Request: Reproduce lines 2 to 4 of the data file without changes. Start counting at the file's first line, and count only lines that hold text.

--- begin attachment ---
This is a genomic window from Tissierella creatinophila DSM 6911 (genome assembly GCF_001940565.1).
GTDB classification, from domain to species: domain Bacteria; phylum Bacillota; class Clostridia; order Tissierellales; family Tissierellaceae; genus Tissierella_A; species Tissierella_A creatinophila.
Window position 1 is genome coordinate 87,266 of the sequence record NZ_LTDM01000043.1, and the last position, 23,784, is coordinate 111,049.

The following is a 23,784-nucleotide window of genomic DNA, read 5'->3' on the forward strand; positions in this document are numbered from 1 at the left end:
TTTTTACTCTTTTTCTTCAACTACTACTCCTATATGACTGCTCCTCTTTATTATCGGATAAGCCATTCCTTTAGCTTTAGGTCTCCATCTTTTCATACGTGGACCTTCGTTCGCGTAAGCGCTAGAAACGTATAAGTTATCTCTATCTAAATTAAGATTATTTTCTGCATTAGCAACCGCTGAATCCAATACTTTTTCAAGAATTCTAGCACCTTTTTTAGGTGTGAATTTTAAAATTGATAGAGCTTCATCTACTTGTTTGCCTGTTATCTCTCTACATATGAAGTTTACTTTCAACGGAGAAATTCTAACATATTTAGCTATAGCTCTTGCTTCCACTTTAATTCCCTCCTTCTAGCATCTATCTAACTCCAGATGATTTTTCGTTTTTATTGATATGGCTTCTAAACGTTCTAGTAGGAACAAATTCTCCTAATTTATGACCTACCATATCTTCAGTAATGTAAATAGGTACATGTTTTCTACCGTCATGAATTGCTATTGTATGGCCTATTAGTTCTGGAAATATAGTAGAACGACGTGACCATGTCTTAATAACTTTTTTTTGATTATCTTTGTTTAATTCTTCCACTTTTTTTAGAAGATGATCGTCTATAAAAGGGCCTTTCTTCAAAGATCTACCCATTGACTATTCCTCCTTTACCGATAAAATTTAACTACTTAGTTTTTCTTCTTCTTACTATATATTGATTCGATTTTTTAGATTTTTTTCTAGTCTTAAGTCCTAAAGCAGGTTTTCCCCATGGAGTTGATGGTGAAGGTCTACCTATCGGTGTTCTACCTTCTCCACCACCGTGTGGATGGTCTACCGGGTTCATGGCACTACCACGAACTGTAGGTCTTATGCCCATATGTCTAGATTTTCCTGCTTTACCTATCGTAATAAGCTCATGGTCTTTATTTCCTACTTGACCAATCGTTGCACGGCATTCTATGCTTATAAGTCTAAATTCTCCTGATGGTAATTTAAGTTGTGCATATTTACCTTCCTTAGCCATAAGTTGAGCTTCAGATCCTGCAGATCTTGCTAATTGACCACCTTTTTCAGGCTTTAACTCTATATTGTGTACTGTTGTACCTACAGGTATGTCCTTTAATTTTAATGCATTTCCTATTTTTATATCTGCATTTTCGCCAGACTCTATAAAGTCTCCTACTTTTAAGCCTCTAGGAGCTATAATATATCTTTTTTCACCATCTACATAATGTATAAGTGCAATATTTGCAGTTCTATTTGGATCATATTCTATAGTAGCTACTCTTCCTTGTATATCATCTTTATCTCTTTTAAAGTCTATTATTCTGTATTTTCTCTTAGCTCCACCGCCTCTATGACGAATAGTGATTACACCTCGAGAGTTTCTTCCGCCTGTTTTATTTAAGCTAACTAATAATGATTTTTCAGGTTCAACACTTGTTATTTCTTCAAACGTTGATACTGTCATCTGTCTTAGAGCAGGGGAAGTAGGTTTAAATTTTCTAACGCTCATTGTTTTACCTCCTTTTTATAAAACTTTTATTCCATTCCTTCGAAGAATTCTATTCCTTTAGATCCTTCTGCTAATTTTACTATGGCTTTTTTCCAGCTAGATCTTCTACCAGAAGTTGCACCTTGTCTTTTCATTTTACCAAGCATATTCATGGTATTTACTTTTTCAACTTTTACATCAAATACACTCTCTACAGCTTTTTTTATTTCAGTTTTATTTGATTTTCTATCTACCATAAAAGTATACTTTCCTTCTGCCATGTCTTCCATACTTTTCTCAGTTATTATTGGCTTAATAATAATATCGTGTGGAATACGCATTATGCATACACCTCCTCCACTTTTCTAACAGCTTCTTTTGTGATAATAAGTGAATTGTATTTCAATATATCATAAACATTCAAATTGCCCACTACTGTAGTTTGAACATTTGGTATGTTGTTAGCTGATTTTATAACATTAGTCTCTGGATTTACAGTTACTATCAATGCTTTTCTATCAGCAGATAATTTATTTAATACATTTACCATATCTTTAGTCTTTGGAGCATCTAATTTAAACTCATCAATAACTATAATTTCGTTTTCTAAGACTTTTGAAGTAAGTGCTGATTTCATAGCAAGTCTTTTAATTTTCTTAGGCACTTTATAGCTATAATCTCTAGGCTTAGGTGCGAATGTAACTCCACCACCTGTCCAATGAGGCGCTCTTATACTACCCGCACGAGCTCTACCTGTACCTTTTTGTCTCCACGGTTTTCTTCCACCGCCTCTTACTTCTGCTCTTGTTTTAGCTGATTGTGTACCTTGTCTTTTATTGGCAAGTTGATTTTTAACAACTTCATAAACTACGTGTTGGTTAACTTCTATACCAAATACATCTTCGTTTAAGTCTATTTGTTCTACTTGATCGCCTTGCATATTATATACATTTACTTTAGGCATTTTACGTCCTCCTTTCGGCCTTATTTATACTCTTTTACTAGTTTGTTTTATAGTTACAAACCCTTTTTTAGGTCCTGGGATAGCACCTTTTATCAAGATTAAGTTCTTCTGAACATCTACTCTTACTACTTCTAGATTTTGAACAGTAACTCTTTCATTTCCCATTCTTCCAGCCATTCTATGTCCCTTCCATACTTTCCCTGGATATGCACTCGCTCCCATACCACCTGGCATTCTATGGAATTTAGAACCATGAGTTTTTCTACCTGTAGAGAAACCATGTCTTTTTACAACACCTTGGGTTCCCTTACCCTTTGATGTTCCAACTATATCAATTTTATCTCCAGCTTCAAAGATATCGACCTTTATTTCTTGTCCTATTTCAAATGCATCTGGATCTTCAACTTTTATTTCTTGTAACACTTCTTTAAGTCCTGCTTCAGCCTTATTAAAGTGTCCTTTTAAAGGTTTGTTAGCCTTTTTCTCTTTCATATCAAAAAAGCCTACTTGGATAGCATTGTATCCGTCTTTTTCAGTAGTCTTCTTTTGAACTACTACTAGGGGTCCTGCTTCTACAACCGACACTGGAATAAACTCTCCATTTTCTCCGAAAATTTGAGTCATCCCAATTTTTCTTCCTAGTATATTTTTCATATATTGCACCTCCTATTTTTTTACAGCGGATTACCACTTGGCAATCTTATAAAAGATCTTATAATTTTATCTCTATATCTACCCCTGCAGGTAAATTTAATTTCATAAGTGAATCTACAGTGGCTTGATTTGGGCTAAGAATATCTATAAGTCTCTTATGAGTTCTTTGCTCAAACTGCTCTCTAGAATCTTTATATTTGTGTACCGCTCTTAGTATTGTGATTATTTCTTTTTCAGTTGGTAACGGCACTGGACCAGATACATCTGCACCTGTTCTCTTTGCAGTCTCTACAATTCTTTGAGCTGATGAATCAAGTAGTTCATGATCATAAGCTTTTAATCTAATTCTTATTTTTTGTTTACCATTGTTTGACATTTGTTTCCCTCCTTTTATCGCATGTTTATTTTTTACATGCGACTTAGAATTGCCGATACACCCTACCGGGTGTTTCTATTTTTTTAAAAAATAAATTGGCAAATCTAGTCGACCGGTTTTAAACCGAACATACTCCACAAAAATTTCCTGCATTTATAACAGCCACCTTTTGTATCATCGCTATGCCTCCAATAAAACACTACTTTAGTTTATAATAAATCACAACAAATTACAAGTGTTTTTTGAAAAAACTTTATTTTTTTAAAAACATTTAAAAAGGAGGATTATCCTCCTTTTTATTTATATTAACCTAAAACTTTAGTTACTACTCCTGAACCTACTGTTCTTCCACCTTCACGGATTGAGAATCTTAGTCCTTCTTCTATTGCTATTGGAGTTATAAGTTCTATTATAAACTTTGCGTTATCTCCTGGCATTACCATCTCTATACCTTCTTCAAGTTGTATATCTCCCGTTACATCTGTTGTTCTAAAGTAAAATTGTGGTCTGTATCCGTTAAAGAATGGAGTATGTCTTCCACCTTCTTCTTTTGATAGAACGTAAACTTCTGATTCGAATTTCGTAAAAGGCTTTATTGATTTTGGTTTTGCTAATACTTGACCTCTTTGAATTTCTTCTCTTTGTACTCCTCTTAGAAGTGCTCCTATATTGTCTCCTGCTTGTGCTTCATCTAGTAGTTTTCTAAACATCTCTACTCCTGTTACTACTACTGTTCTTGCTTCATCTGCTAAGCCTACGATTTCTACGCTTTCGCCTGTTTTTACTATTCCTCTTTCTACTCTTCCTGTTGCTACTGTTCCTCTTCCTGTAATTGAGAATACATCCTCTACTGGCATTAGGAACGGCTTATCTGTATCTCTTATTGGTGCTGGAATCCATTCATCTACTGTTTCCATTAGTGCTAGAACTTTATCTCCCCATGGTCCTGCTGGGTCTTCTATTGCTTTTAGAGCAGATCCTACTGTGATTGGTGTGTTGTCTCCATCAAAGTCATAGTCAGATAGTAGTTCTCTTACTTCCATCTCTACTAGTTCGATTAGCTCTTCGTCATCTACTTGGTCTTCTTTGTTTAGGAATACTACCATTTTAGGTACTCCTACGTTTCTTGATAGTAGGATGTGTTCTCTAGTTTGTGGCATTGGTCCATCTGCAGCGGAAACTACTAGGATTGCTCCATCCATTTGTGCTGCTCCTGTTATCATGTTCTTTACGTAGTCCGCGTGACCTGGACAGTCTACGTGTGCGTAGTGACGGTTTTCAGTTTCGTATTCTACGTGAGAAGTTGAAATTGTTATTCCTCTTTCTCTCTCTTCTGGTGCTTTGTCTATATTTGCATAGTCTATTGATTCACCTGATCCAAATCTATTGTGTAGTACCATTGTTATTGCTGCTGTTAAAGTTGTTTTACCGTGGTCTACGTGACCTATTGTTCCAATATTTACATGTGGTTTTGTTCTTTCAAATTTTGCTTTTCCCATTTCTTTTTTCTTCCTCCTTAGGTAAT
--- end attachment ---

GTDB classification, from domain to species: domain Bacteria; phylum Bacillota; class Clostridia; order Tissierellales; family Tissierellaceae; genus Tissierella_A; species Tissierella_A creatinophila.
Window position 1 is genome coordinate 87,266 of the sequence record NZ_LTDM01000043.1, and the last position, 23,784, is coordinate 111,049.

The following is a 23,784-nucleotide window of genomic DNA, read 5'->3' on the forward strand; positions in this document are numbered from 1 at the left end: